However, it would be a serious mistake to argue that all of Black history consisted of rage.  There were also expressions of profound joy.  We listened to the background of two songs, and then Alexa Esperanza Byrd gave breathtaking performances of each.  One of these songs was Duke Ellington and Irving Mills’ 1931 song, It Don’t Mean a Thing If You Ain’t Got That Swing.  The other song was Bricusse & Newley’s 1964 hit, Feeling Good.

Clearly Duke Ellington was one of the most important contributors to music as well as the style of music known as Jazz.  Saying this, we can also say that most of Ellington’s compositions were collaborative efforts.  His primary collaborator was Billy Strayhorn.  Strayhorn didn’t receive much of the credit he deserved because he didn’t fit the stereotype of a star at that time.  He was Black, short, and gay.  My opinion is that Strayhorn is just one more name that needs to be remembered when we talk about Black History.

Black Latino History

This was the first Black History tribute I have attended where part of the program was dedicated to Black people who speak Spanish.  Alexa Byrd performed the song Angelitos Negros.  This song was taken from a Mexican play.  The play portrayed a white racist mother who gave birth to a Black baby.  She then learned that part of her family was indeed Black.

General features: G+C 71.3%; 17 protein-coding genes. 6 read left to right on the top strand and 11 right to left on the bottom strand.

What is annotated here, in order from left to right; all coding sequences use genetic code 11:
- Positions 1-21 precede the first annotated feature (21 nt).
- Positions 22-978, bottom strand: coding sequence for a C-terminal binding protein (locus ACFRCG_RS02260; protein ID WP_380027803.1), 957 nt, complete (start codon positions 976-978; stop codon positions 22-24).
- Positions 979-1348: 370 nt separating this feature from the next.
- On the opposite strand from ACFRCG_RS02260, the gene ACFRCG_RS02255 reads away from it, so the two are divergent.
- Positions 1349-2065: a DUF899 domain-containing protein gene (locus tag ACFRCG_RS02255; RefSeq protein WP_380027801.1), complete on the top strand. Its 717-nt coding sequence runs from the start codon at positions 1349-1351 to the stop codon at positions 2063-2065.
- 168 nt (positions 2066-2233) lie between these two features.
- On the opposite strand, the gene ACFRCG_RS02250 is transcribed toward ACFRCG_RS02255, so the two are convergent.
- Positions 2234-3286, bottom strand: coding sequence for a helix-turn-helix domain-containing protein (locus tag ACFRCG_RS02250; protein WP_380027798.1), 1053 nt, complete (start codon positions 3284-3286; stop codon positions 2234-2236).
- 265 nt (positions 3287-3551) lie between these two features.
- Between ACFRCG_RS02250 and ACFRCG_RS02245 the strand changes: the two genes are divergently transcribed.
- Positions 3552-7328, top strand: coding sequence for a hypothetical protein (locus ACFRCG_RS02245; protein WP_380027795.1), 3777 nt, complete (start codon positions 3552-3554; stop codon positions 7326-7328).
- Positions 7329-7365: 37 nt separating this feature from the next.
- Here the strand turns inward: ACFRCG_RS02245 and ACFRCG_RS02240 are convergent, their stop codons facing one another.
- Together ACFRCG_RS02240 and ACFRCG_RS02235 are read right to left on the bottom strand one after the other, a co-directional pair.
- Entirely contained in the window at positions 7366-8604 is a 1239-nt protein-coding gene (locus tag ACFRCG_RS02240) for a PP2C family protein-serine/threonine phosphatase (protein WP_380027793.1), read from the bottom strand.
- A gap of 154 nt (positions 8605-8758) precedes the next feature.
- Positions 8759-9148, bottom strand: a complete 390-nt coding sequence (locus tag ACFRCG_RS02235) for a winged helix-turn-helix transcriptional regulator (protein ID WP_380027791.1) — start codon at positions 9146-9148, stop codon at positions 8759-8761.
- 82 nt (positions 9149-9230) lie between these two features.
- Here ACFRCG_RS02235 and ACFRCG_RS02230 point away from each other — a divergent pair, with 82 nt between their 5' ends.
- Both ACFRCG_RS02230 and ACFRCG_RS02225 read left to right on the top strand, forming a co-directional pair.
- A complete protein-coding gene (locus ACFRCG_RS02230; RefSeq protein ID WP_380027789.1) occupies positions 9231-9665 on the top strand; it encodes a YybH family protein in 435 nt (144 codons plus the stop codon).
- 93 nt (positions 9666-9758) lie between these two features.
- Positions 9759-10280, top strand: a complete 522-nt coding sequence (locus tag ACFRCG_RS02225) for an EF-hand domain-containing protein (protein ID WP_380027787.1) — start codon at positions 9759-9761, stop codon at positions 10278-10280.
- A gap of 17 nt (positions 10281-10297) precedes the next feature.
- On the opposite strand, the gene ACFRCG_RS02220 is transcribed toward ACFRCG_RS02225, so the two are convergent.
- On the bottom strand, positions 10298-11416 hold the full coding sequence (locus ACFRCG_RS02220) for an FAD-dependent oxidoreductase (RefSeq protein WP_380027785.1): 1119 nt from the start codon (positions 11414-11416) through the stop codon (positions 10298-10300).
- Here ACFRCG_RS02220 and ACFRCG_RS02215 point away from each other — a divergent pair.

We might also consider that the language spoken by most Black people in the Western Hemisphere is not English or Spanish, but Portuguese.  There might be as many as one-hundred-million Black people who speak Portuguese and live in Brazil.  A new estimate that I have read argues that today Brazil is a majority Black nation.

What’s Goin’ On

Then, we listened to Alexa Byrd’s rendition of Marvin Gaye and Al Cleveland’s monumental 1971 hit, What’s Goin’ On?  This song argues that, “We’ve got to find a way to bring some lovin’ here today.”

This program ended in a similar way as Billy Holiday’s performances ended many years ago.  This was with dimmed lights and the singing of Abel Meeropol’s and Billy Holliday’s 1939 song Strange Fruit.  Meeropol wrote this song after he learned of a lynching in Indiana.  This song is a painful reminder that the United States is not the land of “liberty and justice for all” or the “land of the free and the home of the brave.”  No, the song Strange Fruit is a reminder of the savage repression that has also been a part of the history of this country.

Malcolm X

I will end this review with a quotation from Malcolm X who gave, in my opinion, the best reason for why we study Black history.

In an interview with a reporter from the Village Voice Malcolm argued:

“The greatest mistake of the movement has been trying to organize a sleeping people around specific goals.  You have to wake the people up first, then you’ll get action.”

“Wake them up to their oppression?” the interviewer asked.

“No, to their humanity, to their own worth, and to their heritage.” Malcolm replied.

Yes, by educating people about Black History, we can learn that humanity has had the capacity to confront the most stubborn obstacles.  Understanding these facts, we will see that people living today also have the capacity to transform the world.